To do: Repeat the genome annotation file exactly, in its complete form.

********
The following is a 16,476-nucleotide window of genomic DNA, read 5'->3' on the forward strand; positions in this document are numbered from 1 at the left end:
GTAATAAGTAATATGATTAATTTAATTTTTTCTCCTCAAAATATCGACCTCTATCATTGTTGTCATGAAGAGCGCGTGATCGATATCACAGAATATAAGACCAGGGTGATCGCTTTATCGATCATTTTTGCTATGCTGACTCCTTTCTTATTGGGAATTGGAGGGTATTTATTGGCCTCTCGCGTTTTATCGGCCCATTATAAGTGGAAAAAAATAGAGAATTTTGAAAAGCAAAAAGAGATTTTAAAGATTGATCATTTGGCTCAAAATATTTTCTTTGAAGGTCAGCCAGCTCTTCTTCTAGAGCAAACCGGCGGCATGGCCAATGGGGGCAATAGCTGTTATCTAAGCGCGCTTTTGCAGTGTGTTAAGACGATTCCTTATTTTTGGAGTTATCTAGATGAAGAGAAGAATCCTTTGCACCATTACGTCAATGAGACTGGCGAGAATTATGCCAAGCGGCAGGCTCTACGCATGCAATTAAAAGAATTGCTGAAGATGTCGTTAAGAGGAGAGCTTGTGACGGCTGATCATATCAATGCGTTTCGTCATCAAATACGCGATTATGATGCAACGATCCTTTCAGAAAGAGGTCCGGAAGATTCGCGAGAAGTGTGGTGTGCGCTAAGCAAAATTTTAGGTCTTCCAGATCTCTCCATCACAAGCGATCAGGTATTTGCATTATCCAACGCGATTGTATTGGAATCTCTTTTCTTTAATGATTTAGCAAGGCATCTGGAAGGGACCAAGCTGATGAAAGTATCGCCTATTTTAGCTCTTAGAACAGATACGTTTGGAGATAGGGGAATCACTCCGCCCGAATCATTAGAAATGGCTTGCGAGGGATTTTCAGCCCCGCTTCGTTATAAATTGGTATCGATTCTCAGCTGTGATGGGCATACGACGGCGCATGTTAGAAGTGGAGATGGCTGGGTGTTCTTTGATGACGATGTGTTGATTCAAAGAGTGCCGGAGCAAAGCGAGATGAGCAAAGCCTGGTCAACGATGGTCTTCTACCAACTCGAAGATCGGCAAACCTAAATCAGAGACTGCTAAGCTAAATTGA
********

The following is a 16,476-nucleotide window of genomic DNA, read 5'->3' on the forward strand; positions in this document are numbered from 1 at the left end:
GTAATAAGTAATATGATTAATTTAATTTTTTCTCCTCAAAATATCGACCTCTATCATTGTTGTCATGAAGAGCGCGTGATCGATATCACAGAATATAAGACCAGGGTGATCGCTTTATCGATCATTTTTGCTATGCTGACTCCTTTCTTATTGGGAATTGGAGGGTATTTATTGGCCTCTCGCGTTTTATCGGCCCATTATAAGTGGAAAAAAATAGAGAATTTTGAAAAGCAAAAAGAGATTTTAAAGATTGATCATTTGGCTCAAAATATTTTCTTTGAAGGTCAGCCAGCTCTTCTTCTAGAGCAAACCGGCGGCATGGCCAATGGGGGCAATAGCTGTTATCTAAGCGCGCTTTTGCAGTGTGTTAAGACGATTCCTTATTTTTGGAGTTATCTAGATGAAGAGAAGAATCCTTTGCACCATTACGTCAATGAGACTGGCGAGAATTATGCCAAGCGGCAGGCTCTACGCATGCAATTAAAAGAATTGCTGAAGATGTCGTTAAGAGGAGAGCTTGTGACGGCTGATCATATCAATGCGTTTCGTCATCAAATACGCGATTATGATGCAACGATCCTTTCAGAAAGAGGTCCGGAAGATTCGCGAGAAGTGTGGTGTGCGCTAAGCAAAATTTTAGGTCTTCCAGATCTCTCCATCACAAGCGATCAGGTATTTGCATTATCCAACGCGATTGTATTGGAATCTCTTTTCTTTAATGATTTAGCAAGGCATCTGGAAGGGACCAAGCTGATGAAAGTATCGCCTATTTTAGCTCTTAGAACAGATACGTTTGGAGATAGGGGAATCACTCCGCCCGAATCATTAGAAATGGCTTGCGAGGGATTTTCAGCCCCGCTTCGTTATAAATTGGTATCGATTCTCAGCTGTGATGGGCATACGACGGCGCATGTTAGAAGTGGAGATGGCTGGGTGTTCTTTGATGACGATGTGTTGATTCAAAGAGTGCCGGAGCAAAGCGAGATGAGCAAAGCCTGGTCAACGATGGTCTTCTACCAACTCGAAGATCGGCAAACCTAAATCAGAGACTGCTAAGCTAAATTGA